LOS ANGELES — They fell behind by three games to San Jose in the opening round. They needed seven games to topple Anaheim, the top team in the Western Conference, in the second round. They trailed the Blackhawks by two goals in Game 7 of the Western Conference finals.
In Game 2 of the Stanley Cup Final, for the second straight match, the Kings fell behind by two goals to the Rangers.
But in their grimmest times, the Kings never stray from their game plan. They emphasize quick puck movement with support in the defensive zone. They preach speed through the neutral zone. In the offensive zone, their identity is relentless.
When you abide by your structure, it doesn’t matter when, where, or why you trail. You can always rally.
The Kings just did that.
“It’s more how we turn the tide over the course of the game,” said Dustin Brown. “We’re not worried about scoring the game-winning goal. We’re worried about playing our game and grinding away.”
At 10:26 of double overtime, Brown stamped the exclamation point with the deciding goal in the 5-4 win, giving the Kings a 2-0 series lead.
“I’m not really that concerned,” Brown said of trailing repeatedly. “We understand we can’t do it. But we also understand what we have in the room.’’
The Kings scored in classic Kings fashion. They forechecked the Rangers fiercely. They ragged the puck down low. They used their points. They went to the front of the net. They got rewarded.
As Willie Mitchell teed up a slap shot from the left point, Brown set up in front of Henrik Lundqvist (39 saves). The New York goalie had a bead on Mitchell’s shot. But Lundqvist was helpless when Brown tipped Mitchell’s shot into the net.
The Kings trailed 2-0 once in Game 1. On Saturday, Los Angeles stared down three two-goal deficits: 2-0, 3-1, and 4-2. Their final hole was in the third period, when the Rangers tried to put the game on lockdown.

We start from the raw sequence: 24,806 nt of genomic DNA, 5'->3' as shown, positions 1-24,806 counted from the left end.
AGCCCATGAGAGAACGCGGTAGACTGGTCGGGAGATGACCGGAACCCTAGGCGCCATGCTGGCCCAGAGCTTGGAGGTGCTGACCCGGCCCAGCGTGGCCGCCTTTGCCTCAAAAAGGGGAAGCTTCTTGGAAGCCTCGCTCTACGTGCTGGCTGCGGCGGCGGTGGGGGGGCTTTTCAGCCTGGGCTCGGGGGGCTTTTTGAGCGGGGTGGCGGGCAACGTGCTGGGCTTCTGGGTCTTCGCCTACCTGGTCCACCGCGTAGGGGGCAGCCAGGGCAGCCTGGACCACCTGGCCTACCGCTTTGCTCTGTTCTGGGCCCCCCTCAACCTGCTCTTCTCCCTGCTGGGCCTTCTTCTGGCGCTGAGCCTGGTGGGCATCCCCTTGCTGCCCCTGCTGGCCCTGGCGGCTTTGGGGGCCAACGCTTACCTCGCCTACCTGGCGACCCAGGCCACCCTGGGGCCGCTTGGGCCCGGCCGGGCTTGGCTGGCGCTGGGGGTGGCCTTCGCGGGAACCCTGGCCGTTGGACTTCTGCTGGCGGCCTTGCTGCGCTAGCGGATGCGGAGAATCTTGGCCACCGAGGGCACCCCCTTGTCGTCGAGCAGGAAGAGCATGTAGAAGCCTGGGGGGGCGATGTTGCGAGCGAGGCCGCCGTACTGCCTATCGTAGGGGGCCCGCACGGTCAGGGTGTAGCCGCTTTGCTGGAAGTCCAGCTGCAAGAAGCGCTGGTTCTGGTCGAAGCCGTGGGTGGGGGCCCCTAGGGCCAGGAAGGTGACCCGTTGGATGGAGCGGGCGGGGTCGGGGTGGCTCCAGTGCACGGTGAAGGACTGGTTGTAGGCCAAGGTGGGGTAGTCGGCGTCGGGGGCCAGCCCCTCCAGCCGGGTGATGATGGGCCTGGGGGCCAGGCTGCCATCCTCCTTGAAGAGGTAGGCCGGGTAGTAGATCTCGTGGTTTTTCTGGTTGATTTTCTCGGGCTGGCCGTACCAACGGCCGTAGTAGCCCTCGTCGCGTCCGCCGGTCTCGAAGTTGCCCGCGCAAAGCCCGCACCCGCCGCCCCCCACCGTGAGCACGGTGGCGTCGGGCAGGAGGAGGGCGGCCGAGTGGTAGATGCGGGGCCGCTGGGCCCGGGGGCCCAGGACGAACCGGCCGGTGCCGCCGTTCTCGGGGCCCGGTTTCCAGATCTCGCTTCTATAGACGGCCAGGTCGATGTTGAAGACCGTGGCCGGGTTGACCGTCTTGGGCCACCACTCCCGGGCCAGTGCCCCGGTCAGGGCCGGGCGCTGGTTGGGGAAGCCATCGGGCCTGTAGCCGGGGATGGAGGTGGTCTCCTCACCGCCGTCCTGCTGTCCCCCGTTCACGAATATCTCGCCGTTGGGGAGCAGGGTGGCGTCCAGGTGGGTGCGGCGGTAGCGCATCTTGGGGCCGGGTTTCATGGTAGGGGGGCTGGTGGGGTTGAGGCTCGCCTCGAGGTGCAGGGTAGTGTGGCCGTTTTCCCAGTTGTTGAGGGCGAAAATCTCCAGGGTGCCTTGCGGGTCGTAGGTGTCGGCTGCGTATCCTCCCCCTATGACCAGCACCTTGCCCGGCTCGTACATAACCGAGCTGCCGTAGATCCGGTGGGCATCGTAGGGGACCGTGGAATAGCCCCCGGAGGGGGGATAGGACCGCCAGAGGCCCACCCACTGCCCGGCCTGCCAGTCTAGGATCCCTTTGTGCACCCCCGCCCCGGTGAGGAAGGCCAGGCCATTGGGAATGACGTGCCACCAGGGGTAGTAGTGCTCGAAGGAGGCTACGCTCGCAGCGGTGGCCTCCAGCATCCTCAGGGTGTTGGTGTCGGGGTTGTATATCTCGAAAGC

The Kings were having none of it.
“I don’t know what it is,” said defenseman Jake Muzzin of his team’s tenacious behavior. “A lot of experience. A lot of belief and confidence in this room that we can come back. Big plays at big times. Guys are ready to do it. We’ve been doing it. Having [Jonathan Quick, who had 34 saves] in net, helping us stay in when we need it, is huge for us. It gives us momentum. We capitalized on it.”
Five players scored for LA: Brown, Marian Gaborik, Dwight King, Mitchell, and Jarret Stoll.
“There’s no handbook on how to handle overtime,” said Justin Williams, who added three assists. “You either want to make the play, or you’re just out there filling space. We’ve got a team of guys who want to be the difference.”
LA’s third rally started after a controversial play. King, who was tangling with Ryan McDonagh, was attempting to set a screen on Lundqvist. But King bumped into Lundqvist as Matt Greene snapped off a shot from the right point. King got a piece of the shot and scored at 1:58 of the third.
Both Lundqvist and McDonagh protested the goal. But referees Wes McCauley and Dan O’Halloran called it a good goal.
“Ask the NHL,” Rangers coach Alain Vigneault snapped when asked if he believed King should have been called for goaltender interference.
By 7:36 of the third period, Gaborik pulled the Kings even for the final time. McDonagh and Chris Kreider had chances to clear the puck from in front of the net. But when they failed, Gaborik popped in a quick-strike shot past Lundqvist to make it a 4-4 score.
The Rangers played better in Game 2 than they did in the series opener. Their best efforts came from the first and third lines. No. 1 right wing Rick Nash landed a game-high eight shots. Third-liners Mats Zuccarello and Derick Brassard each scored a goal and an assist.
McDonagh triggered the offense from the back end. The No. 1 defenseman recorded a goal and an assist in a team-high 37:48 of ice time. McDonagh was good at chipping pucks out and up to his forwards. He was on the ice for the first three New York goals.
But the Rangers couldn’t put the Kings away. Now they are in a tough spot mentally.
The Kings broke their hearts in back-to-back overtime games. The Rangers have to claim four of the next five games against a resilient and relentless team.
“It’s tough,” said Rangers defenseman Anton Stralman. “You’re that close in both games. It can go either way in overtime. It’s just a matter of putting the puck in the net. It’s a little frustrating. But at the same time, it’s 2-0, we’re going to New York. It’s our rink. We’ll make the best of that.”Fluto Shinzawa can be reached at firstname.lastname@example.org. Follow him on Twitter @GlobeFluto.